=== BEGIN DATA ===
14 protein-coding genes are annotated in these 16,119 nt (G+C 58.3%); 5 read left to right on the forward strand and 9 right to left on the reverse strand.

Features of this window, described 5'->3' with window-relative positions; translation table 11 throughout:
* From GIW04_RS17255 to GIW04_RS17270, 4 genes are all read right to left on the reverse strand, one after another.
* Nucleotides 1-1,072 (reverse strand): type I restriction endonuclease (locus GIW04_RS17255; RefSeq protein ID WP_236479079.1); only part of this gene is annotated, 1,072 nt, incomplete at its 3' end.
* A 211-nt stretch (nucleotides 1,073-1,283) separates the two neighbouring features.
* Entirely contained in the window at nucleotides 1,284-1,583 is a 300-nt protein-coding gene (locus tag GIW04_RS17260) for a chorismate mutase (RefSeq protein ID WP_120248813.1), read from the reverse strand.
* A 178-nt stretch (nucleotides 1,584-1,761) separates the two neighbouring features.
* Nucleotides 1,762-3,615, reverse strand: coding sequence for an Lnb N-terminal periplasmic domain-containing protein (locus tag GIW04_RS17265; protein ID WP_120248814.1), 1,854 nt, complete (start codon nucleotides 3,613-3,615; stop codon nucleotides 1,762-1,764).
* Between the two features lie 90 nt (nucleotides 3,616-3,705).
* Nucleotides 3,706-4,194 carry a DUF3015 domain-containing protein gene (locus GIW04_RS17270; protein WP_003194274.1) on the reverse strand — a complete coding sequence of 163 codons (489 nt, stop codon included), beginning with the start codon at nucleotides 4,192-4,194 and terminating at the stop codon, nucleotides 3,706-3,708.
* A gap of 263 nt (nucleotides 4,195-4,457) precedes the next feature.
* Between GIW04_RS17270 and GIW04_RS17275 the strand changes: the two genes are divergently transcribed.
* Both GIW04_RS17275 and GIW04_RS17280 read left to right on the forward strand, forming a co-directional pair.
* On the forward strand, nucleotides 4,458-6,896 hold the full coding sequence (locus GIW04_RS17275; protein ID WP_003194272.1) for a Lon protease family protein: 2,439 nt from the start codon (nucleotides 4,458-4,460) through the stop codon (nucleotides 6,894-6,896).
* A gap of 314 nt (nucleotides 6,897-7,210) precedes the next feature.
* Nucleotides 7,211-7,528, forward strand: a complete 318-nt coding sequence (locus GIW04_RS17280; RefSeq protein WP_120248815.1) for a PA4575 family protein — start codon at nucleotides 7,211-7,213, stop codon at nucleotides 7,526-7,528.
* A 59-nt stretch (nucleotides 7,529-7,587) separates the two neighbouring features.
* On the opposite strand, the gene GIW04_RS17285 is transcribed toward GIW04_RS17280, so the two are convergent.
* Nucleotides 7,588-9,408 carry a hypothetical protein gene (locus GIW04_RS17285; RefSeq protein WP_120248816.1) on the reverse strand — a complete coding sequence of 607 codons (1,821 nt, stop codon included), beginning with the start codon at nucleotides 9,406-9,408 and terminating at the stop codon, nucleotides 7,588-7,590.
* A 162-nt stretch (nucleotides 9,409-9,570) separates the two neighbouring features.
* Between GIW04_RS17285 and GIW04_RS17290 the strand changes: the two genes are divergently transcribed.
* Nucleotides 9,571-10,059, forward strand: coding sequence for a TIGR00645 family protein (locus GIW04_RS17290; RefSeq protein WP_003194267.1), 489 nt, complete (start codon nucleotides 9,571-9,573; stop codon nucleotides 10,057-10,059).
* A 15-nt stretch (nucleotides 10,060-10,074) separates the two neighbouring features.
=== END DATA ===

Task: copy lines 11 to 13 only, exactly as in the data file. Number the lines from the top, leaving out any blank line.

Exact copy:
* A gap of 263 nt (nucleotides 4,195-4,457) precedes the next feature.
* Between GIW04_RS17270 and GIW04_RS17275 the strand changes: the two genes are divergently transcribed.
* Both GIW04_RS17275 and GIW04_RS17280 read left to right on the forward strand, forming a co-directional pair.